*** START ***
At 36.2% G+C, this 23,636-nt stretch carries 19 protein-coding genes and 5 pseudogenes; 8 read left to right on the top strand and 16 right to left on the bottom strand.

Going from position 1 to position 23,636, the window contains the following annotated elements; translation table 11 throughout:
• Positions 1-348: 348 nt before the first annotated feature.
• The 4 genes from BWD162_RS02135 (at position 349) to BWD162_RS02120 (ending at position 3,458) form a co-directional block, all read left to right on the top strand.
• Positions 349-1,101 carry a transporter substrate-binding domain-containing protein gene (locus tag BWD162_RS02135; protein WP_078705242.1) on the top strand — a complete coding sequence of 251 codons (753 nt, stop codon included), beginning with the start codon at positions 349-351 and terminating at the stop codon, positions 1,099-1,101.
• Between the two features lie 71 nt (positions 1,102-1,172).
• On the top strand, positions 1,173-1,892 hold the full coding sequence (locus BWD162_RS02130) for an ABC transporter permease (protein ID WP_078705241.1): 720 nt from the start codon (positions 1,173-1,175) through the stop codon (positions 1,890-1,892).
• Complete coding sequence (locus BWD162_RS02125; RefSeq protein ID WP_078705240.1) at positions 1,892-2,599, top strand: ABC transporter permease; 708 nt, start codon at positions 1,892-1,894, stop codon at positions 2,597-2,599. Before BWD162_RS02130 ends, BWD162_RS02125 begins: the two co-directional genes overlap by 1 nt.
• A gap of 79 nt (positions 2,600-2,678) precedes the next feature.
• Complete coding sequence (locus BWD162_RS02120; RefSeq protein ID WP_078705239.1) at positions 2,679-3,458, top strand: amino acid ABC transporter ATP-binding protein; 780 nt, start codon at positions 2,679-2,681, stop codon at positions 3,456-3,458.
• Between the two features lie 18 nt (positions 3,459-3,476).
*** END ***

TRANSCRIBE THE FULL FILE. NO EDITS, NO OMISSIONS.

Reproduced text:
At 36.2% G+C, this 23,636-nt stretch carries 19 protein-coding genes and 5 pseudogenes; 8 read left to right on the top strand and 16 right to left on the bottom strand.

Going from position 1 to position 23,636, the window contains the following annotated elements; translation table 11 throughout:
• Positions 1-348: 348 nt before the first annotated feature.
• The 4 genes from BWD162_RS02135 (at position 349) to BWD162_RS02120 (ending at position 3,458) form a co-directional block, all read left to right on the top strand.
• Positions 349-1,101 carry a transporter substrate-binding domain-containing protein gene (locus tag BWD162_RS02135; protein WP_078705242.1) on the top strand — a complete coding sequence of 251 codons (753 nt, stop codon included), beginning with the start codon at positions 349-351 and terminating at the stop codon, positions 1,099-1,101.
• Between the two features lie 71 nt (positions 1,102-1,172).
• On the top strand, positions 1,173-1,892 hold the full coding sequence (locus BWD162_RS02130) for an ABC transporter permease (protein ID WP_078705241.1): 720 nt from the start codon (positions 1,173-1,175) through the stop codon (positions 1,890-1,892).
• Complete coding sequence (locus BWD162_RS02125; RefSeq protein ID WP_078705240.1) at positions 1,892-2,599, top strand: ABC transporter permease; 708 nt, start codon at positions 1,892-1,894, stop codon at positions 2,597-2,599. Before BWD162_RS02130 ends, BWD162_RS02125 begins: the two co-directional genes overlap by 1 nt.
• A gap of 79 nt (positions 2,600-2,678) precedes the next feature.
• Complete coding sequence (locus BWD162_RS02120; RefSeq protein ID WP_078705239.1) at positions 2,679-3,458, top strand: amino acid ABC transporter ATP-binding protein; 780 nt, start codon at positions 2,679-2,681, stop codon at positions 3,456-3,458.
• Between the two features lie 18 nt (positions 3,459-3,476).